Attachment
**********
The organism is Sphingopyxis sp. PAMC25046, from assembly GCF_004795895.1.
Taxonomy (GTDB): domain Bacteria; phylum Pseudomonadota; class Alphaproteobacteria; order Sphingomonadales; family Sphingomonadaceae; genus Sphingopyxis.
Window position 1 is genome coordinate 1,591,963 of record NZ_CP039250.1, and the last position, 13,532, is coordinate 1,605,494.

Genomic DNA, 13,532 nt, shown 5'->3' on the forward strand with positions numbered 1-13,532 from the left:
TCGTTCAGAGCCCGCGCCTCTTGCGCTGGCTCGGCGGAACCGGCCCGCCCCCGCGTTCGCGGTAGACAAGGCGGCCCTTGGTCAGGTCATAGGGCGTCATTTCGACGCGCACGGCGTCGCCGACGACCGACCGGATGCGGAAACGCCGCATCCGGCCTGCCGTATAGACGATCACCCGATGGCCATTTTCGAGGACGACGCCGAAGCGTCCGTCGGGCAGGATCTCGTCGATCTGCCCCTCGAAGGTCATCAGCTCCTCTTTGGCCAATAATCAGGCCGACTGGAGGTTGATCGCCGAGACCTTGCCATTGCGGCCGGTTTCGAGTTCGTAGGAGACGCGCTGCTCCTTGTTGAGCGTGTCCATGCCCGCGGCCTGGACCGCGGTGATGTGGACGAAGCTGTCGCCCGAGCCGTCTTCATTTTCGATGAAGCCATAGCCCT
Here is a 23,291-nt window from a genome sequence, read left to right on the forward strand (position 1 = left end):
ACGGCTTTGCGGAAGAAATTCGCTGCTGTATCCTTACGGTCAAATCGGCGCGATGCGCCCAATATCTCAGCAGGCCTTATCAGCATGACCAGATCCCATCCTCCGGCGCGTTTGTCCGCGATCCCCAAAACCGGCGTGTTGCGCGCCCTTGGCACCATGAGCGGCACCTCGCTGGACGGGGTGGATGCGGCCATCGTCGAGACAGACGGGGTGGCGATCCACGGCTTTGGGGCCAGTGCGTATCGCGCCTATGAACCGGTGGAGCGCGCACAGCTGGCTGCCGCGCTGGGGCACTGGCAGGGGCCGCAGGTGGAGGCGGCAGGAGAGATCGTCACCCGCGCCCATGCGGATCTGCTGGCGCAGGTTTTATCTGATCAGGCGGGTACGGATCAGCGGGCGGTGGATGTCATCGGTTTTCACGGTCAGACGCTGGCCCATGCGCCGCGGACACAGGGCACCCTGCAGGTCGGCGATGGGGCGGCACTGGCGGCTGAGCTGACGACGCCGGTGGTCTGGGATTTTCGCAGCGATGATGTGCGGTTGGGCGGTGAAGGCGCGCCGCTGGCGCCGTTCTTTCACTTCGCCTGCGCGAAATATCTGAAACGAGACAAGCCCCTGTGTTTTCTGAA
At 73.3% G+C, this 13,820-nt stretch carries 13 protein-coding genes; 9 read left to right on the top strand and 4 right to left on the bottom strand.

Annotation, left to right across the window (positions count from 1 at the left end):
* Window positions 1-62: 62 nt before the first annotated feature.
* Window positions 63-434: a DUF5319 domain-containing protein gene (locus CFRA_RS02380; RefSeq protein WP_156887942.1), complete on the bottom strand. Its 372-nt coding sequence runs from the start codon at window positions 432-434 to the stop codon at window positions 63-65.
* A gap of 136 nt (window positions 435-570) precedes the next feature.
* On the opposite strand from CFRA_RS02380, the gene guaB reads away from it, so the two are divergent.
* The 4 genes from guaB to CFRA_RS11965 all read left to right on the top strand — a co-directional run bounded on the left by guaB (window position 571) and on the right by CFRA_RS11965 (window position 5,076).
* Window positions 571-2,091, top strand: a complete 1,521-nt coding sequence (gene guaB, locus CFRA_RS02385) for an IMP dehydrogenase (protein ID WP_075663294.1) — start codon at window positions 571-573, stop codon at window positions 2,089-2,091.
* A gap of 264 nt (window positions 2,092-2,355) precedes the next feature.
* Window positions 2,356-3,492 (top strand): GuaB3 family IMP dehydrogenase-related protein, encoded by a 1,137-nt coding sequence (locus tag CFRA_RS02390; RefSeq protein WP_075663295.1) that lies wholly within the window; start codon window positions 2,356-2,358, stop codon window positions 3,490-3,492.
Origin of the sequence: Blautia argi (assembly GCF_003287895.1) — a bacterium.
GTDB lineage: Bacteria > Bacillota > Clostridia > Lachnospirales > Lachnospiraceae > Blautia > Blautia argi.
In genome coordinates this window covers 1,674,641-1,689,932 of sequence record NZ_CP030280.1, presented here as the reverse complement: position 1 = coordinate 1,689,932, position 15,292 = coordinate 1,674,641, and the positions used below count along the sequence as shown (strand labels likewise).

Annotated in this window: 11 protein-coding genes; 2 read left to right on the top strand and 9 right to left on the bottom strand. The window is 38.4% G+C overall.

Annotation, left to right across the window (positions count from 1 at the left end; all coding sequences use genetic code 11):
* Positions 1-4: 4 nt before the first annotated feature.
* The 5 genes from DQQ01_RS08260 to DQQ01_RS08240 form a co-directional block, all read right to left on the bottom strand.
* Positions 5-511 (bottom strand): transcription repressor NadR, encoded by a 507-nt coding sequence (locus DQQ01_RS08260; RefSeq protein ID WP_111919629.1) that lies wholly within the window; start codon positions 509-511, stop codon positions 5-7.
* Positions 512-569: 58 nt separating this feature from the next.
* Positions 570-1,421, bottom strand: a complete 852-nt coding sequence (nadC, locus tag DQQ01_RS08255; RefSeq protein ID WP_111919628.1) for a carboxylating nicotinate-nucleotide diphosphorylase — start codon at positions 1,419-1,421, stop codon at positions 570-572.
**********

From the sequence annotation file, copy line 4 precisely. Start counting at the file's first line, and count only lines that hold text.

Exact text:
Genomic DNA, 13,532 nt, shown 5'->3' on the forward strand with positions numbered 1-13,532 from the left: